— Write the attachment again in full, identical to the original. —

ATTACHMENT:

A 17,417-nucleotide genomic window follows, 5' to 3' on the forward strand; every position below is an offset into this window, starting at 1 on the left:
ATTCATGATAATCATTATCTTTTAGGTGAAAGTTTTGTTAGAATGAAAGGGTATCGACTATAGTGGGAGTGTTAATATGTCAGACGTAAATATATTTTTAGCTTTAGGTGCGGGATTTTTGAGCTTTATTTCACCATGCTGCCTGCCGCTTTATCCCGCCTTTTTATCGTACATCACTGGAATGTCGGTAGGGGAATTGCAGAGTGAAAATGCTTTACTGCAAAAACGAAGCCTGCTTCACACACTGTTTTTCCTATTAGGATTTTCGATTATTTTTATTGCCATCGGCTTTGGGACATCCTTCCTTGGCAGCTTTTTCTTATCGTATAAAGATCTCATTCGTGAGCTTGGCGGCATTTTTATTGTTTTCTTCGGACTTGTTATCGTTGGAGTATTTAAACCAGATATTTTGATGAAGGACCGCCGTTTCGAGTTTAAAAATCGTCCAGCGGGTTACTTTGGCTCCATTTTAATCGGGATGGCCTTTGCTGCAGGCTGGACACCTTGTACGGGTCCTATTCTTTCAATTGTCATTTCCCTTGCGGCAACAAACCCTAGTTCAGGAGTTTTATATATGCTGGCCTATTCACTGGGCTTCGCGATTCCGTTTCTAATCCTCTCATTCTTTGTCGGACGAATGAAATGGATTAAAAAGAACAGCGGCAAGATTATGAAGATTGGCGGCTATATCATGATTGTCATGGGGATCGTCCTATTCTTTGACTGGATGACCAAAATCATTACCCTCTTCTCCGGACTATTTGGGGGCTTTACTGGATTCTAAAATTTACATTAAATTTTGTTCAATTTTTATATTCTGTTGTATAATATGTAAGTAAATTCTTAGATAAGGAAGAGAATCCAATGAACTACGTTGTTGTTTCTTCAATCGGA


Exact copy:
A 17,417-nucleotide genomic window follows, 5' to 3' on the forward strand; every position below is an offset into this window, starting at 1 on the left:
ATTCATGATAATCATTATCTTTTAGGTGAAAGTTTTGTTAGAATGAAAGGGTATCGACTATAGTGGGAGTGTTAATATGTCAGACGTAAATATATTTTTAGCTTTAGGTGCGGGATTTTTGAGCTTTATTTCACCATGCTGCCTGCCGCTTTATCCCGCCTTTTTATCGTACATCACTGGAATGTCGGTAGGGGAATTGCAGAGTGAAAATGCTTTACTGCAAAAACGAAGCCTGCTTCACACACTGTTTTTCCTATTAGGATTTTCGATTATTTTTATTGCCATCGGCTTTGGGACATCCTTCCTTGGCAGCTTTTTCTTATCGTATAAAGATCTCATTCGTGAGCTTGGCGGCATTTTTATTGTTTTCTTCGGACTTGTTATCGTTGGAGTATTTAAACCAGATATTTTGATGAAGGACCGCCGTTTCGAGTTTAAAAATCGTCCAGCGGGTTACTTTGGCTCCATTTTAATCGGGATGGCCTTTGCTGCAGGCTGGACACCTTGTACGGGTCCTATTCTTTCAATTGTCATTTCCCTTGCGGCAACAAACCCTAGTTCAGGAGTTTTATATATGCTGGCCTATTCACTGGGCTTCGCGATTCCGTTTCTAATCCTCTCATTCTTTGTCGGACGAATGAAATGGATTAAAAAGAACAGCGGCAAGATTATGAAGATTGGCGGCTATATCATGATTGTCATGGGGATCGTCCTATTCTTTGACTGGATGACCAAAATCATTACCCTCTTCTCCGGACTATTTGGGGGCTTTACTGGATTCTAAAATTTACATTAAATTTTGTTCAATTTTTATATTCTGTTGTATAATATGTAAGTAAATTCTTAGATAAGGAAGAGAATCCAATGAACTACGTTGTTGTTTCTTCAATCGGA